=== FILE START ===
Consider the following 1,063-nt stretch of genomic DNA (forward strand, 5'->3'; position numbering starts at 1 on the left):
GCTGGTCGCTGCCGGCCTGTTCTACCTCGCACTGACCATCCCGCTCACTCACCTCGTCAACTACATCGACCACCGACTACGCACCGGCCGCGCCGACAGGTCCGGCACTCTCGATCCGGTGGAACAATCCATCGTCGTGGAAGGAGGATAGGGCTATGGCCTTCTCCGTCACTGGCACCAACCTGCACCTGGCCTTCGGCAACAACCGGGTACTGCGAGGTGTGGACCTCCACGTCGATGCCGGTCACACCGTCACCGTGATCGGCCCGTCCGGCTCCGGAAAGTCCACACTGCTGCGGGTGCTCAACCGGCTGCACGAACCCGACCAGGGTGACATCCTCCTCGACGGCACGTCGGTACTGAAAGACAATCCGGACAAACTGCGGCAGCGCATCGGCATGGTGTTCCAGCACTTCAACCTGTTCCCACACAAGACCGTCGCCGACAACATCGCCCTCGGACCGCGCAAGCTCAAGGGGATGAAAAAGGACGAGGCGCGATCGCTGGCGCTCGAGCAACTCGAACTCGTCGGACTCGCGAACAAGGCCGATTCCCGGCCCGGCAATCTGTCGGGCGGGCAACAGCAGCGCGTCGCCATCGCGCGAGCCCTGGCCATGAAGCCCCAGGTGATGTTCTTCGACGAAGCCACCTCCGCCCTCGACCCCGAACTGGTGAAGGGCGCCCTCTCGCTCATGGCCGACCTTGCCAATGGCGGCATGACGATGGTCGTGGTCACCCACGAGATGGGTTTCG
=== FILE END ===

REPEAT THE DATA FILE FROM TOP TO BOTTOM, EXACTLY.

Consider the following 1,063-nt stretch of genomic DNA (forward strand, 5'->3'; position numbering starts at 1 on the left):
GCTGGTCGCTGCCGGCCTGTTCTACCTCGCACTGACCATCCCGCTCACTCACCTCGTCAACTACATCGACCACCGACTACGCACCGGCCGCGCCGACAGGTCCGGCACTCTCGATCCGGTGGAACAATCCATCGTCGTGGAAGGAGGATAGGGCTATGGCCTTCTCCGTCACTGGCACCAACCTGCACCTGGCCTTCGGCAACAACCGGGTACTGCGAGGTGTGGACCTCCACGTCGATGCCGGTCACACCGTCACCGTGATCGGCCCGTCCGGCTCCGGAAAGTCCACACTGCTGCGGGTGCTCAACCGGCTGCACGAACCCGACCAGGGTGACATCCTCCTCGACGGCACGTCGGTACTGAAAGACAATCCGGACAAACTGCGGCAGCGCATCGGCATGGTGTTCCAGCACTTCAACCTGTTCCCACACAAGACCGTCGCCGACAACATCGCCCTCGGACCGCGCAAGCTCAAGGGGATGAAAAAGGACGAGGCGCGATCGCTGGCGCTCGAGCAACTCGAACTCGTCGGACTCGCGAACAAGGCCGATTCCCGGCCCGGCAATCTGTCGGGCGGGCAACAGCAGCGCGTCGCCATCGCGCGAGCCCTGGCCATGAAGCCCCAGGTGATGTTCTTCGACGAAGCCACCTCCGCCCTCGACCCCGAACTGGTGAAGGGCGCCCTCTCGCTCATGGCCGACCTTGCCAATGGCGGCATGACGATGGTCGTGGTCACCCACGAGATGGGTTTCG